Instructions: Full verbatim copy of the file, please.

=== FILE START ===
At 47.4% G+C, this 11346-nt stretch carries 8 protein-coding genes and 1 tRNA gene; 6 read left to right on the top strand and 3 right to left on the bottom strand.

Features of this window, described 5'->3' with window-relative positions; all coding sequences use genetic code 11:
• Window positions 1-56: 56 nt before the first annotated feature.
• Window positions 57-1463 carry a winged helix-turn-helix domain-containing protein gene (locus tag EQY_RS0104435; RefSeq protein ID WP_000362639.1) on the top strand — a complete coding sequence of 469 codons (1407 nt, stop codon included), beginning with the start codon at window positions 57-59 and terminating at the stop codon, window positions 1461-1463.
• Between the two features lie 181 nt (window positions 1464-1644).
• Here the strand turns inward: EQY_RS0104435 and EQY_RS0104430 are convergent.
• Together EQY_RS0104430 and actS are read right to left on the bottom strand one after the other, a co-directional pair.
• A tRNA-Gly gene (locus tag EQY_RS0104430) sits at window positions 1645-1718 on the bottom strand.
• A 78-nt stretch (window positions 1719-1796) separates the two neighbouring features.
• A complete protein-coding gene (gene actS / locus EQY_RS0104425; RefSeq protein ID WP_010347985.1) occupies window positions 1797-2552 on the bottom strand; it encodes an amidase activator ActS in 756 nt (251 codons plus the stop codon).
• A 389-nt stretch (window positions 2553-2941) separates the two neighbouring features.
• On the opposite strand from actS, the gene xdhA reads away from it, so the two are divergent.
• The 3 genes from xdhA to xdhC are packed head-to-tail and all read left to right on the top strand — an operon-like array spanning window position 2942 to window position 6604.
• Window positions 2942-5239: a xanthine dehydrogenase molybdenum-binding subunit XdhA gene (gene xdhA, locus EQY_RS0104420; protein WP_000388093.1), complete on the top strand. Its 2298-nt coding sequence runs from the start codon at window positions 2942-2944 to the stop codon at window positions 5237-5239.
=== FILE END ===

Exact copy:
At 47.4% G+C, this 11346-nt stretch carries 8 protein-coding genes and 1 tRNA gene; 6 read left to right on the top strand and 3 right to left on the bottom strand.

Features of this window, described 5'->3' with window-relative positions; all coding sequences use genetic code 11:
• Window positions 1-56: 56 nt before the first annotated feature.
• Window positions 57-1463 carry a winged helix-turn-helix domain-containing protein gene (locus tag EQY_RS0104435; RefSeq protein ID WP_000362639.1) on the top strand — a complete coding sequence of 469 codons (1407 nt, stop codon included), beginning with the start codon at window positions 57-59 and terminating at the stop codon, window positions 1461-1463.
• Between the two features lie 181 nt (window positions 1464-1644).
• Here the strand turns inward: EQY_RS0104435 and EQY_RS0104430 are convergent.
• Together EQY_RS0104430 and actS are read right to left on the bottom strand one after the other, a co-directional pair.
• A tRNA-Gly gene (locus tag EQY_RS0104430) sits at window positions 1645-1718 on the bottom strand.
• A 78-nt stretch (window positions 1719-1796) separates the two neighbouring features.
• A complete protein-coding gene (gene actS / locus EQY_RS0104425; RefSeq protein ID WP_010347985.1) occupies window positions 1797-2552 on the bottom strand; it encodes an amidase activator ActS in 756 nt (251 codons plus the stop codon).
• A 389-nt stretch (window positions 2553-2941) separates the two neighbouring features.
• On the opposite strand from actS, the gene xdhA reads away from it, so the two are divergent.
• The 3 genes from xdhA to xdhC are packed head-to-tail and all read left to right on the top strand — an operon-like array spanning window position 2942 to window position 6604.
• Window positions 2942-5239: a xanthine dehydrogenase molybdenum-binding subunit XdhA gene (gene xdhA, locus EQY_RS0104420; protein WP_000388093.1), complete on the top strand. Its 2298-nt coding sequence runs from the start codon at window positions 2942-2944 to the stop codon at window positions 5237-5239.